BUT BUT 2ndly, the name Punya Foundation, after ur brother’s name is very unthankful & unwelcomed! Very narrow mindedness and selfish! Punya Prasad is ur brother but he is all our’s martyr! Every1 knows, u as his brother is affected & saddened more but remember Dr Dhakal there are others also, my own 3 closest relatives also have died for the same cause! Y don’t U name it as “Dhakal Foundation” because Dhakal is Punya Prasad’s surname?? To ignore others U say name is not important but only mission is important! No, name must be appropriate, broad and inclusive to accommodate all. The best name wud b “Bhutanese Martyrs’ Foundation” or “Martyrs’ Foundation of Bhutan”. If not, if you are fool, call it “Punya foundation or Dhakal Foundation” one & the same because both these words are proper nouns referring to same person!! Dr Dhakal, it’s simple, don’t need to explain ur Mahavarat lecture and explanation to persuade people to hide the truth, only thing u need to do is listen to others’ comments and compromise to rename it to make it acceptable, inclusive to all, s simple s that!! Otherwise, u will degenerate so badly that no 1 will like to see u never ever! We have seen many many so-called “thutay netas” vanishing, and so will u!!But its ur gr8 chance to be famous and dear if u make this amendment, its the right time! If not then all will call it a family matter and not support it, so do I and 1000s others! Obviously, Dr Dhakal, hope U r matured and intillegent enough to understand this and consequences but still u are forcefully doing this despite many valuable feedbacks and comments from knowledgeable people against the nomenclature which means u have no quality to listen to others, address others’ sentiment, selflessness, and tolerance and compromising ability for good! U r No.1 ‘ghamandi’! “Dhamilo pani ma machha marnay heru dekhi hosiyarr!!” Dr.Dhakal please dont try to catch fish in muddy water ok, If U are wise please lets go to catch fish together in clear water and lets see who can catch more!! Remember “United we stand, divided we fall.” , U know! Also another selfish mistake:- Don’t only use Dagana people for ur support and for high posts and responsibility! U sud feel shame to approach in such a “might is right” sense in this 21st centuary Bhutanese community, What do U still think sir! Now people are no more like in Dagana in 1990! U left camp long ago and lived isolated in Natherlands as a poor lonly man but Bhutanese refugees have become clever ok! Dont think only u r clever! Many have died Dr Dhakal but the only difference is that you are clever relative of Martyr Punya Prd Dhakal whereas the relatives of many other Martyrs are not educated and aware like U. So u are trying to take advantage of such ignorance of others! Ok, yes if U like U can stick to same name and no one will support, finally end up as a Dhakal family matter, or a personal commemoration of your brother, u’ll lose all ur fame, ur Punya Foundation will die! In this way u r trying to kill ur brother’s name twice!! People will think U r trying to earn and rise by abusing the names of dead people!!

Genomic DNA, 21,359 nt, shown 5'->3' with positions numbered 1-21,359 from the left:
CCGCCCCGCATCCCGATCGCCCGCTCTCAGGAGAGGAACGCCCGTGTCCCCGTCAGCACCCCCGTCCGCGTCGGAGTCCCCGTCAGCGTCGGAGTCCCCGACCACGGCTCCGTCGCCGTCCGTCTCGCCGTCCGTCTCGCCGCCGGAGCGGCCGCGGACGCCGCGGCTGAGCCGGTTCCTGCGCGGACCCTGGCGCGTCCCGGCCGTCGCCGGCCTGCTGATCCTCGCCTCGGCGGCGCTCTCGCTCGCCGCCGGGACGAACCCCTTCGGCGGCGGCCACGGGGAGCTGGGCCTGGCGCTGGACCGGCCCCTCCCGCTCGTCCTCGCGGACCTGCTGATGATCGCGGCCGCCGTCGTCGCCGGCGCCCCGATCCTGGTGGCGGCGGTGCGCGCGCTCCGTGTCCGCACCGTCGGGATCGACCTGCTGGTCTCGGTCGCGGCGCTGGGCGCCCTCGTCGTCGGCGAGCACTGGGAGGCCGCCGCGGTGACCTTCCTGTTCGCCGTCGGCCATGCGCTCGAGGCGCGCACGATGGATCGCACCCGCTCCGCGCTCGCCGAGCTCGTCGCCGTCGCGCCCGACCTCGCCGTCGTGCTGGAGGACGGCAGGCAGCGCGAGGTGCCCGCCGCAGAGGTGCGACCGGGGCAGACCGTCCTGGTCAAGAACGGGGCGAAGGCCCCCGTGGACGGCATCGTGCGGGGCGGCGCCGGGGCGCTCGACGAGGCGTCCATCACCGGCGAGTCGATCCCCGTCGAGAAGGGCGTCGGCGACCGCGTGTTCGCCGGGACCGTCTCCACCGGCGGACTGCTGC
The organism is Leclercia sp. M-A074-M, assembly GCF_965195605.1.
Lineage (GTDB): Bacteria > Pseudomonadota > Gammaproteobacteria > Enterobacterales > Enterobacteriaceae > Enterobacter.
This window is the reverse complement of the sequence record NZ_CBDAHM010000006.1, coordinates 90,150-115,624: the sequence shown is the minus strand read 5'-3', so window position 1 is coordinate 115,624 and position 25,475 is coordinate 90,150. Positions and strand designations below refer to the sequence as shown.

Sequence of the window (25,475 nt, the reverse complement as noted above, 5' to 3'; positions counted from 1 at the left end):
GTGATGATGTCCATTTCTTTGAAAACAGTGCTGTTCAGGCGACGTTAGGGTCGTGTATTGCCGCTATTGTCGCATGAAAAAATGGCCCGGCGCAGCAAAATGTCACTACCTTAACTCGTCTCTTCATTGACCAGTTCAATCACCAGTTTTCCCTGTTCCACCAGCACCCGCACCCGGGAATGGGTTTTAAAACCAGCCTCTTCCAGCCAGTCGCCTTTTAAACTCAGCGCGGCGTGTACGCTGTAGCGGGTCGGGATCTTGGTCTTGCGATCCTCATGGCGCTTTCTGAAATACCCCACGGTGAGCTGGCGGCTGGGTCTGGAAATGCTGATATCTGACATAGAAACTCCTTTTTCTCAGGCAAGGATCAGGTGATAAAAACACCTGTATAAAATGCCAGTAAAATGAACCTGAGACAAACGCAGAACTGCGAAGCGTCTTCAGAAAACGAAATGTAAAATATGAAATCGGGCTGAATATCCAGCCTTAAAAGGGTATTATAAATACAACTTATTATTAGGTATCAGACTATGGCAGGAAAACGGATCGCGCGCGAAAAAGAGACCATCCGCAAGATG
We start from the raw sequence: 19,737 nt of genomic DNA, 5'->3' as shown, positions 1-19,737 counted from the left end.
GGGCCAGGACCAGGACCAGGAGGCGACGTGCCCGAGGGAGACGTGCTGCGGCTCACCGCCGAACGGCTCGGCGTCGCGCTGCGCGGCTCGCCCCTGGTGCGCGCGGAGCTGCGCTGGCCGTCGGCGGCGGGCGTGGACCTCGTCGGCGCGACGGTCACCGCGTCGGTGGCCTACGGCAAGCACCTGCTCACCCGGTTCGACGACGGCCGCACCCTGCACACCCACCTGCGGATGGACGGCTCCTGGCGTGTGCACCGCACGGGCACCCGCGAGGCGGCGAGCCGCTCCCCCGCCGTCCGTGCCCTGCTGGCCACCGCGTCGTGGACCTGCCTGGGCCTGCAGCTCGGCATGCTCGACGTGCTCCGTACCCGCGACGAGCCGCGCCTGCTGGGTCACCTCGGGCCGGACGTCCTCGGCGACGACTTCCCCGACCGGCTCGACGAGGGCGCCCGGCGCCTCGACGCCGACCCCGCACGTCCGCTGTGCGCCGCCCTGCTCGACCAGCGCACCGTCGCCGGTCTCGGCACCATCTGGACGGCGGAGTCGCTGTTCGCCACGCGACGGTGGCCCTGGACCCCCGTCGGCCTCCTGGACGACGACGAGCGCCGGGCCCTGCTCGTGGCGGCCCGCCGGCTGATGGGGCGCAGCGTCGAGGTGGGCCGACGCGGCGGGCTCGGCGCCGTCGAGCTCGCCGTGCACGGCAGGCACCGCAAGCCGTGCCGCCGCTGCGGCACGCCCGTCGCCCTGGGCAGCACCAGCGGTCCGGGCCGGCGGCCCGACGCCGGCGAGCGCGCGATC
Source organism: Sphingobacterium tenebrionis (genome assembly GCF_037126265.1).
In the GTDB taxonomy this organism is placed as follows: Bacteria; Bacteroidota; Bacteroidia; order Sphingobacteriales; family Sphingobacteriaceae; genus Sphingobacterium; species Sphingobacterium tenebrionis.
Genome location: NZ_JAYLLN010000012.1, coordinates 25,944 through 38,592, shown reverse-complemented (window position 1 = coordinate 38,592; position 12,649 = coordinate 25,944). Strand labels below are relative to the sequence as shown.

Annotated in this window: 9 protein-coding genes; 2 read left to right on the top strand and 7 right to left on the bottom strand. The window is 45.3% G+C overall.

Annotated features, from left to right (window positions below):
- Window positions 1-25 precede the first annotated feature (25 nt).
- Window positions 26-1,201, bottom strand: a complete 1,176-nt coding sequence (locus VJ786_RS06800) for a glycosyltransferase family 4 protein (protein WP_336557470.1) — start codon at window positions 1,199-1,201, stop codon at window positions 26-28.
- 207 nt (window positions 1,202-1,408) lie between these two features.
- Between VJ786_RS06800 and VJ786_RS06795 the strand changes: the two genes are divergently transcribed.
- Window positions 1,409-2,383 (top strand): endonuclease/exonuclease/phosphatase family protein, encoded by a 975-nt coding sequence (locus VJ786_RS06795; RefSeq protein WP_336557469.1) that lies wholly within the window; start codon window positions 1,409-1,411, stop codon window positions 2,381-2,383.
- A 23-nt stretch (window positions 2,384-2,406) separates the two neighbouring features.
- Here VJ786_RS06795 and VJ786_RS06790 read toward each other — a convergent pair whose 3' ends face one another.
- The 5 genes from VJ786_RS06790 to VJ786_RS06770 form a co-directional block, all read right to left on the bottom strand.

If U simply be selfless and impartial and change the name for good’s shake, just tomorrow I can collect upto $10000 from my group of people and donate to the foundation so promptly the people will support but if you stay on this selfish mindedness I’ll not support nor most of 98% Bhutanese will!!
    U really need to give-up your narrow mindedness and selfishness and rename the foundation to broad inclusive name, if not U need to be kicked out of the foundation so that the Foundation will flourish as 1 unity for all Bhutanese. But if U still want to stick to ur narrow thinking, you can go away with with handful of village-mates and family-relatives supporters, We will form a massive “Bhutanese Maryrs’ Foundation” or “Martyrs’ Foundation of Bhutan” with massive support all over the world without any discripencies!!
    Long live Bhutanese Martyrs! …Jai!
    Dr. Dhakal jasto “Dhamilo pani ma machha marnay heru dekhi hosiyarr!!” Don’t support! Don’t deserve support!!
    Remember Dr. Dhakal: “United we stand, divided we fall!!”